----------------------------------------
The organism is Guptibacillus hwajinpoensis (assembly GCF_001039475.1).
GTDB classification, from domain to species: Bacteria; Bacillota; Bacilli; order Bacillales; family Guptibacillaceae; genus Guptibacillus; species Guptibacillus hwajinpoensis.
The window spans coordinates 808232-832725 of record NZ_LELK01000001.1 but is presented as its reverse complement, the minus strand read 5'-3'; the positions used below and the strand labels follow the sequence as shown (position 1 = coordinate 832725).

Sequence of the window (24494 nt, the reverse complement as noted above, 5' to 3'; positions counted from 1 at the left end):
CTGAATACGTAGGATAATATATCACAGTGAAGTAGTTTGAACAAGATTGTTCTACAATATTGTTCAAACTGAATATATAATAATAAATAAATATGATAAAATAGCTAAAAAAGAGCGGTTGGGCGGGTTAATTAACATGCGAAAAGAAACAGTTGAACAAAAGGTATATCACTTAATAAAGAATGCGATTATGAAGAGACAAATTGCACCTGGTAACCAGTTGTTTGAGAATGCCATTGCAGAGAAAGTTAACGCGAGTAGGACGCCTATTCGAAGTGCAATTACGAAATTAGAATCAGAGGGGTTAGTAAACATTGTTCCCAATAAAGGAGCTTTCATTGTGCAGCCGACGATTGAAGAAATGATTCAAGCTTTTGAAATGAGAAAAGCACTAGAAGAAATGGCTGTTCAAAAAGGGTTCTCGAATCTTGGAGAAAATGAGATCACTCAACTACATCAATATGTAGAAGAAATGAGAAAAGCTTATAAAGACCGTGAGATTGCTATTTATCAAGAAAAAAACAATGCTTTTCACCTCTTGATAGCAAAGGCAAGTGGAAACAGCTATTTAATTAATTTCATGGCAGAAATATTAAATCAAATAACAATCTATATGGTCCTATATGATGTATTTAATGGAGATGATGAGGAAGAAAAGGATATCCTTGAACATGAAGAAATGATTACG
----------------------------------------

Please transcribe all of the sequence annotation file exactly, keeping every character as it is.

The organism is Guptibacillus hwajinpoensis (assembly GCF_001039475.1).
GTDB classification, from domain to species: Bacteria; Bacillota; Bacilli; order Bacillales; family Guptibacillaceae; genus Guptibacillus; species Guptibacillus hwajinpoensis.
The window spans coordinates 808232-832725 of record NZ_LELK01000001.1 but is presented as its reverse complement, the minus strand read 5'-3'; the positions used below and the strand labels follow the sequence as shown (position 1 = coordinate 832725).

Sequence of the window (24494 nt, the reverse complement as noted above, 5' to 3'; positions counted from 1 at the left end):
CTGAATACGTAGGATAATATATCACAGTGAAGTAGTTTGAACAAGATTGTTCTACAATATTGTTCAAACTGAATATATAATAATAAATAAATATGATAAAATAGCTAAAAAAGAGCGGTTGGGCGGGTTAATTAACATGCGAAAAGAAACAGTTGAACAAAAGGTATATCACTTAATAAAGAATGCGATTATGAAGAGACAAATTGCACCTGGTAACCAGTTGTTTGAGAATGCCATTGCAGAGAAAGTTAACGCGAGTAGGACGCCTATTCGAAGTGCAATTACGAAATTAGAATCAGAGGGGTTAGTAAACATTGTTCCCAATAAAGGAGCTTTCATTGTGCAGCCGACGATTGAAGAAATGATTCAAGCTTTTGAAATGAGAAAAGCACTAGAAGAAATGGCTGTTCAAAAAGGGTTCTCGAATCTTGGAGAAAATGAGATCACTCAACTACATCAATATGTAGAAGAAATGAGAAAAGCTTATAAAGACCGTGAGATTGCTATTTATCAAGAAAAAAACAATGCTTTTCACCTCTTGATAGCAAAGGCAAGTGGAAACAGCTATTTAATTAATTTCATGGCAGAAATATTAAATCAAATAACAATCTATATGGTCCTATATGATGTATTTAATGGAGATGATGAGGAAGAAAAGGATATCCTTGAACATGAAGAAATGATTACG